Brexit or bust?
Last week, we said that for the Prime Minister, a long career in politics had boiled down to “Brexit or bust” and it seems that that message has caught on in Downing Street this week.
Not a Monday goes by that we don’t think that this is the start of a vital week for the Prime Minister. But at the beginning of this week, with his first Party Conference speech as Prime Minister taking place while MPs were back in Westminster (because his attempt to send them away had been deemed unlawful) the importance of the week was self-evident, and a decision was made to focus on the Government’s headline pledge, and little else.
When proroguing Parliament, Mr Johnson claimed that it was necessary to hold a Queen’s Speech in order to deliver the “dynamic domestic agenda” that his Government had planned. Fast forward then to a Party Conference speech in which the Prime Minister didn’t announce a single new policy (something almost unique in political history) but said “get Brexit done” seven times and called for a General Election three times.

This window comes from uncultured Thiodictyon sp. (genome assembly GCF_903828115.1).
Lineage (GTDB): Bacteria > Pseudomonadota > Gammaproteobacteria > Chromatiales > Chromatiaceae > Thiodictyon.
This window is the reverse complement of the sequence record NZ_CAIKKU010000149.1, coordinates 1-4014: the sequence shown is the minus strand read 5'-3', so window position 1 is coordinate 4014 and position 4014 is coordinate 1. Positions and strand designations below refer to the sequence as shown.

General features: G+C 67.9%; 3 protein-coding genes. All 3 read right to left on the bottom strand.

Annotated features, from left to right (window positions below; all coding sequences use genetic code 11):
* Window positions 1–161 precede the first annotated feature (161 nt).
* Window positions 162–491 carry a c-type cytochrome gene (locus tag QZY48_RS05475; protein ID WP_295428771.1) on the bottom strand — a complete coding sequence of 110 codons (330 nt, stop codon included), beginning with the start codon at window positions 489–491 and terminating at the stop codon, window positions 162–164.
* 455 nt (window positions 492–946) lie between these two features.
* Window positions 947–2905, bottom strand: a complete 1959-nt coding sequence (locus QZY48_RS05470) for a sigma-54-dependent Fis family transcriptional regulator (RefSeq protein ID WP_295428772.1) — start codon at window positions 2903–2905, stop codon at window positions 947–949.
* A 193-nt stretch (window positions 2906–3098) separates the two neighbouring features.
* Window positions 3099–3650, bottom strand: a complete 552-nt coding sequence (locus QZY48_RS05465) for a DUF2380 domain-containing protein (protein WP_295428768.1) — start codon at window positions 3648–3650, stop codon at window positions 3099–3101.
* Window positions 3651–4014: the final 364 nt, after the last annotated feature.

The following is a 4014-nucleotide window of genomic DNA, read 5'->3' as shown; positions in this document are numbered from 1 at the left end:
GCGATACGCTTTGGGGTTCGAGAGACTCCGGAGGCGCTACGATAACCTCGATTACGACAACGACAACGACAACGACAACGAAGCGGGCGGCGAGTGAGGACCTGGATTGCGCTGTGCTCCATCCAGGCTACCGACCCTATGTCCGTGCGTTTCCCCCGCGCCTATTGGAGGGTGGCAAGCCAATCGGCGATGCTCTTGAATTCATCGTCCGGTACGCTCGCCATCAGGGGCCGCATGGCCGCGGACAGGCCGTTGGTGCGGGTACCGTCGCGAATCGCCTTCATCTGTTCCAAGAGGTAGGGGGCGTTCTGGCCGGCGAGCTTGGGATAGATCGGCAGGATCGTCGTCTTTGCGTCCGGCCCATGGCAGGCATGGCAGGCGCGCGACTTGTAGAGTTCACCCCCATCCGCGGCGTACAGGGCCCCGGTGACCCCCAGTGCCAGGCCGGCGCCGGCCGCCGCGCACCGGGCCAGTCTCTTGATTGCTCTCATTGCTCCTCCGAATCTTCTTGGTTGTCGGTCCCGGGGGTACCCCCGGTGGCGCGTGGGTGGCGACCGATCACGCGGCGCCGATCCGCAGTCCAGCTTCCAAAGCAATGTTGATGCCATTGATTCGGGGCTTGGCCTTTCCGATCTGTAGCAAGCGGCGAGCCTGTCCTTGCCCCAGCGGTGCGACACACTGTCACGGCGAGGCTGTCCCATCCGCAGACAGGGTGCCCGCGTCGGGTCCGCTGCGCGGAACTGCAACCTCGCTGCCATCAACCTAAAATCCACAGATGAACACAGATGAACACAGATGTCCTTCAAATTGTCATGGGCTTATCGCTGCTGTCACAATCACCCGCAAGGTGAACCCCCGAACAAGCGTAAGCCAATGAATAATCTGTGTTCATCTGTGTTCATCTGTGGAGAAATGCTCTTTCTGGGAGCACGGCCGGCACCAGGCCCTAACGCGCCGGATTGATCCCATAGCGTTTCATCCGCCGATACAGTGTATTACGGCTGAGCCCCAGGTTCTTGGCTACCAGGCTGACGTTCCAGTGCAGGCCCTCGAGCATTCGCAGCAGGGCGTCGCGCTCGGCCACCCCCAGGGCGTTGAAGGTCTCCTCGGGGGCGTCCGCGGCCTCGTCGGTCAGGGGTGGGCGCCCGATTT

The speech on Wednesday, and the subsequent presenting of his Brexit proposals to Parliament on Thursday, shows a Prime Minister that has his eyes set on only one thing at the moment.
But such is the nature of our politics that this focus might not last too long if another constitutional quirk or flurry is just around the corner. There are still plans afoot for a Queen’s Speech on 14th October, and there will certainly need to be domestic policies in any forthcoming election manifesto.
What does this mean for those of us that are hoping for something other than Brexit to be discussed and worked on in the halls of Parliament? The best advice now might just be to sit tight and wait until the latest crunch time in politics has passed. It might not be too long a wait.